Erna parked in my driveway at 5:45 p.m., fifteen minutes earlier than our take-off time. A good friend who resides in Romeo with her husband, I appreciate Erna’s punctuality.

She wore a pink jacket and black pants, a floral scarf swathed gracefully around her neck. I chose my yellow-flowered spring coat over a blue floral blouse and black pants. Our love of flowers abides within and upon us.

My guest brought a bag of cookies. “From the freezer,” Erna said. Her freezer’s famous in these parts.

No, that’s not why I offered her the ticket my husband declined for the 53rd Season Spring Concert by the Lapeer County Concert Choir. Erna would’ve been content in her flower and vegetable gardens, so I was grateful she granted me the last few hours of Friday’s daylight. Companionship makes the concert experience more meaningful.

I’d earlier warned Erna of the embarrassing condition of my perennial island, the focal point of our circle drive. Garlic chives invade the garden again. After fighting that hideous plant for years, I’ve not stepped a foot into the ring this spring. Could it be post-traumatic weed syndrome?

Erna shook her head at the troublesome mess. She knows the labor I face.

Sometimes it comes down to this during growing season: a writer has to choose between glorious, colorful blooms, or submitted stories. I don’t have time for both.

Erna drove. I directed. We admired the landscape going north into Metamora-green as I remembered Ireland.

“How old were you when you left Romania for America?” I asked.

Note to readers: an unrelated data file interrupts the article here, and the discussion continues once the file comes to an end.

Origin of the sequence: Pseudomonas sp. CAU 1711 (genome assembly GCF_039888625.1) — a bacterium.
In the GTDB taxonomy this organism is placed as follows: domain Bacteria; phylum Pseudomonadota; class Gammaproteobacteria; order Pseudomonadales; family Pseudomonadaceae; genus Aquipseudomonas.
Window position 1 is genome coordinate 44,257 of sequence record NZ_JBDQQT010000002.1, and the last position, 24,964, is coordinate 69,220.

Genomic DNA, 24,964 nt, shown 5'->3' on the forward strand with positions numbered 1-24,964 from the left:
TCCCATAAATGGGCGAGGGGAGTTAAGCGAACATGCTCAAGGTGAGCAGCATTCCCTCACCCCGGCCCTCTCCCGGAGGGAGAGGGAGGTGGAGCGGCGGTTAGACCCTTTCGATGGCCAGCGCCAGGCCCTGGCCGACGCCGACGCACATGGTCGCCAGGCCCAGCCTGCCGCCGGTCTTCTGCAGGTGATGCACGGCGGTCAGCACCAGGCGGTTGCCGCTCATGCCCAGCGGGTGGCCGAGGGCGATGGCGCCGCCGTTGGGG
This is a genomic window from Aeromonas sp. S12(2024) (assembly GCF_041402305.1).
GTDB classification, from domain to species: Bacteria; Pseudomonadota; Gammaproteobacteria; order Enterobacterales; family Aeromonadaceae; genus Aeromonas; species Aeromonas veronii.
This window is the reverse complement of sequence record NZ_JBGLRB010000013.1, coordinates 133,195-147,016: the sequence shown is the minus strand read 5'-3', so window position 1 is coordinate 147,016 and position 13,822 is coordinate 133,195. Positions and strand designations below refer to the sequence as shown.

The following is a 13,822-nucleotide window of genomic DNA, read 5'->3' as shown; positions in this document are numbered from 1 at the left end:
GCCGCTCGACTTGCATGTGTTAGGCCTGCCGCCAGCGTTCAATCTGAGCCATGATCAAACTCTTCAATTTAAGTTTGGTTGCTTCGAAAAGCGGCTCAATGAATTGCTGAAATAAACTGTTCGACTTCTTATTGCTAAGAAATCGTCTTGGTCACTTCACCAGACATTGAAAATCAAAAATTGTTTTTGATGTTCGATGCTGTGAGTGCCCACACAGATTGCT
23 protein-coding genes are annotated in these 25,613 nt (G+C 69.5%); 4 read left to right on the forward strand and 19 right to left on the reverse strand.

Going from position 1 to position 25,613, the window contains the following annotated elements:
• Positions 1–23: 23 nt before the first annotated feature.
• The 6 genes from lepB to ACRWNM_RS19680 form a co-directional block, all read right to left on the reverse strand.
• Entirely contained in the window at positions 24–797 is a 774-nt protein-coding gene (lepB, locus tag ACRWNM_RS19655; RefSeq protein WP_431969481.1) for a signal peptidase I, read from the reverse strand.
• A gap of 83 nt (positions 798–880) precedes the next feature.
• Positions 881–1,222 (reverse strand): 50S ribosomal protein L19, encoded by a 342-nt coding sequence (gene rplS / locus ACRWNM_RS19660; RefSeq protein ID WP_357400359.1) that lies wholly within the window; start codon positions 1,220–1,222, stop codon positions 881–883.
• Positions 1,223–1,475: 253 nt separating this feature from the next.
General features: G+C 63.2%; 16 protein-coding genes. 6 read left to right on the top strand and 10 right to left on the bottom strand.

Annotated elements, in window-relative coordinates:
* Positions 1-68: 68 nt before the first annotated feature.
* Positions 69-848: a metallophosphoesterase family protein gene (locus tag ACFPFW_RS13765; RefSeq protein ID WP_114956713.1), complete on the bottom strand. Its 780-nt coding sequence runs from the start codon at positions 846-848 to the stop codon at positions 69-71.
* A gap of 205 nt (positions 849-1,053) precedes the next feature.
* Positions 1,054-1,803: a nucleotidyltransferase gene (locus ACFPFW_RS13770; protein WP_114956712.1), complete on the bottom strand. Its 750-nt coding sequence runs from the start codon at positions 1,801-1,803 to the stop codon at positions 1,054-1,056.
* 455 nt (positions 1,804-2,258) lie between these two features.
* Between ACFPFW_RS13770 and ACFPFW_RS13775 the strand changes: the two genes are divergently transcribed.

“Thirteen.”

“A tender age for such a journey,” I thought out loud.

Erna’s blue eyes sparkled. “I’ll never forget it.”

“How long did it take to cross the Atlantic?”

“Ten days. I was sea-sick seven days.”

“That’s fast for a transcontinental trip,” I said.

“It was a war ship.”

“You weren’t frightened?”

“No. We were so thankful to have a family in America sponsor us.”

“What do you remember most about the voyage?”

“The food. It was delicious. We all ate in a big hall where the sailors ate.” She says discreetly, “And the stench of the latrines.”

I could imagine.

Erna parked in the Hunters Creek Community Church lot in time to greet my two favorite Lapeer Concert Choir sopranos, Marilyn Buchman and Anne Roszczewski.

Erna and I claimed our programs and seats. The choir proceeded up the aisle to the platform and opened their books in unison. The director lifted his baton.

Throughout the program of Bluegrass gospel songs, Erna and I glanced to one another in agreement, moved by the American spirituals.

The choir concluded with Hall Johnson’s “Ain’t Got Time to Die”, a credo that reminds me to consider whom I serve.

“Lord, I keep so busy servin my Master

Keep so busy servin my Master

Ain’t got time to die

Cause when I’m given my all

I’m servin my Master

Ain’t got time to die.”

Dear Reader, I keep so busy writin my stories, ain’t got time to weed.

Contact Iris at irisfarmletters@gmail.com.